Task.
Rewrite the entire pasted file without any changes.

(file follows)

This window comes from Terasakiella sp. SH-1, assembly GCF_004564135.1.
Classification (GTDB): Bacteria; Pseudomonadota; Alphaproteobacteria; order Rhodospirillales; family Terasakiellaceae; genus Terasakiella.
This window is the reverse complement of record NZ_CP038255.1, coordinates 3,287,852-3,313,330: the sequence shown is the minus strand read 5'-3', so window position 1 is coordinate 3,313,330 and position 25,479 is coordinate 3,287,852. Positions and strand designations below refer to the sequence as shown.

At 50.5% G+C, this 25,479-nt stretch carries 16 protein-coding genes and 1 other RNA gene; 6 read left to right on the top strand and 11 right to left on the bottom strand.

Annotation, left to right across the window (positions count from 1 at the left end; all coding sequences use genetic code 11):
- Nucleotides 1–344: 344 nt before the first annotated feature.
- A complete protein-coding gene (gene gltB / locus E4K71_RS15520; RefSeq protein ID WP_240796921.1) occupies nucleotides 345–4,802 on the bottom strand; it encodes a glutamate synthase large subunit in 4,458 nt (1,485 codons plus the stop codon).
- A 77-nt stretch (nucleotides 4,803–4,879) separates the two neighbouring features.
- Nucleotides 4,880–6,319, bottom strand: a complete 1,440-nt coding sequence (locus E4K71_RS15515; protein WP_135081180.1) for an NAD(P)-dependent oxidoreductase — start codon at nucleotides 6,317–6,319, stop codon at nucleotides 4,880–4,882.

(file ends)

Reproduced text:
This window comes from Terasakiella sp. SH-1, assembly GCF_004564135.1.
Classification (GTDB): Bacteria; Pseudomonadota; Alphaproteobacteria; order Rhodospirillales; family Terasakiellaceae; genus Terasakiella.
This window is the reverse complement of record NZ_CP038255.1, coordinates 3,287,852-3,313,330: the sequence shown is the minus strand read 5'-3', so window position 1 is coordinate 3,313,330 and position 25,479 is coordinate 3,287,852. Positions and strand designations below refer to the sequence as shown.

At 50.5% G+C, this 25,479-nt stretch carries 16 protein-coding genes and 1 other RNA gene; 6 read left to right on the top strand and 11 right to left on the bottom strand.

Annotation, left to right across the window (positions count from 1 at the left end; all coding sequences use genetic code 11):
- Nucleotides 1–344: 344 nt before the first annotated feature.
- A complete protein-coding gene (gene gltB / locus E4K71_RS15520; RefSeq protein ID WP_240796921.1) occupies nucleotides 345–4,802 on the bottom strand; it encodes a glutamate synthase large subunit in 4,458 nt (1,485 codons plus the stop codon).
- A 77-nt stretch (nucleotides 4,803–4,879) separates the two neighbouring features.
- Nucleotides 4,880–6,319, bottom strand: a complete 1,440-nt coding sequence (locus E4K71_RS15515; protein WP_135081180.1) for an NAD(P)-dependent oxidoreductase — start codon at nucleotides 6,317–6,319, stop codon at nucleotides 4,880–4,882.